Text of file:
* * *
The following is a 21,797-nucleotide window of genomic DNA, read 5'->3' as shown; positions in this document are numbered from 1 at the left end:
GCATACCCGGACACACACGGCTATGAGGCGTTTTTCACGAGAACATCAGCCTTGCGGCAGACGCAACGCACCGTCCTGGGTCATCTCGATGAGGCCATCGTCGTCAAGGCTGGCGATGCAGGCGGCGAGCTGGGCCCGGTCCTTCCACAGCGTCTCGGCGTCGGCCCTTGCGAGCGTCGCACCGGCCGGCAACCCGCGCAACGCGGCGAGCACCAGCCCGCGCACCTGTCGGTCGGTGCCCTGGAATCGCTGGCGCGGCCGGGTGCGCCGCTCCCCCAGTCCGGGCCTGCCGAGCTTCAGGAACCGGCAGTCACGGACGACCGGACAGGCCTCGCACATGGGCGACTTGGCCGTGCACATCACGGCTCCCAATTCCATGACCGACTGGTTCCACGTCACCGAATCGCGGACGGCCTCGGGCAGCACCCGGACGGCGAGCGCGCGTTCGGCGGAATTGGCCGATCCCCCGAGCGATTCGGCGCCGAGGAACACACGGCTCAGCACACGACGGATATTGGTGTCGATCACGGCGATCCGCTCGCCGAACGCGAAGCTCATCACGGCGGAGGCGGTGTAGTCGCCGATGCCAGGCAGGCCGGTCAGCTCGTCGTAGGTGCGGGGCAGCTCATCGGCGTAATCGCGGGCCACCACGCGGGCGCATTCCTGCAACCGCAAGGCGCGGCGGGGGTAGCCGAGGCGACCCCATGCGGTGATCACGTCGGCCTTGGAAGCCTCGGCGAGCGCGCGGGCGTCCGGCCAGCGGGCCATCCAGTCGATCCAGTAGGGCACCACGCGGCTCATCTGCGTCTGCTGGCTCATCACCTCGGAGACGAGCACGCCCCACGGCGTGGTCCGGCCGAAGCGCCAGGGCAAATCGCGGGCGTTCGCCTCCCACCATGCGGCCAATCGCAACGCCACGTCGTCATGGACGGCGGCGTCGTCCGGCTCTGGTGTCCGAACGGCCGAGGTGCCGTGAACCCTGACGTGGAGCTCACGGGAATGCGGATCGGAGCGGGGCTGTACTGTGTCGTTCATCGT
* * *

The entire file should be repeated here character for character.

The following is a 21,797-nucleotide window of genomic DNA, read 5'->3' as shown; positions in this document are numbered from 1 at the left end:
GCATACCCGGACACACACGGCTATGAGGCGTTTTTCACGAGAACATCAGCCTTGCGGCAGACGCAACGCACCGTCCTGGGTCATCTCGATGAGGCCATCGTCGTCAAGGCTGGCGATGCAGGCGGCGAGCTGGGCCCGGTCCTTCCACAGCGTCTCGGCGTCGGCCCTTGCGAGCGTCGCACCGGCCGGCAACCCGCGCAACGCGGCGAGCACCAGCCCGCGCACCTGTCGGTCGGTGCCCTGGAATCGCTGGCGCGGCCGGGTGCGCCGCTCCCCCAGTCCGGGCCTGCCGAGCTTCAGGAACCGGCAGTCACGGACGACCGGACAGGCCTCGCACATGGGCGACTTGGCCGTGCACATCACGGCTCCCAATTCCATGACCGACTGGTTCCACGTCACCGAATCGCGGACGGCCTCGGGCAGCACCCGGACGGCGAGCGCGCGTTCGGCGGAATTGGCCGATCCCCCGAGCGATTCGGCGCCGAGGAACACACGGCTCAGCACACGACGGATATTGGTGTCGATCACGGCGATCCGCTCGCCGAACGCGAAGCTCATCACGGCGGAGGCGGTGTAGTCGCCGATGCCAGGCAGGCCGGTCAGCTCGTCGTAGGTGCGGGGCAGCTCATCGGCGTAATCGCGGGCCACCACGCGGGCGCATTCCTGCAACCGCAAGGCGCGGCGGGGGTAGCCGAGGCGACCCCATGCGGTGATCACGTCGGCCTTGGAAGCCTCGGCGAGCGCGCGGGCGTCCGGCCAGCGGGCCATCCAGTCGATCCAGTAGGGCACCACGCGGCTCATCTGCGTCTGCTGGCTCATCACCTCGGAGACGAGCACGCCCCACGGCGTGGTCCGGCCGAAGCGCCAGGGCAAATCGCGGGCGTTCGCCTCCCACCATGCGGCCAATCGCAACGCCACGTCGTCATGGACGGCGGCGTCGTCCGGCTCTGGTGTCCGAACGGCCGAGGTGCCGTGAACCCTGACGTGGAGCTCACGGGAATGCGGATCGGAGCGGGGCTGTACTGTGTCGTTCATCGT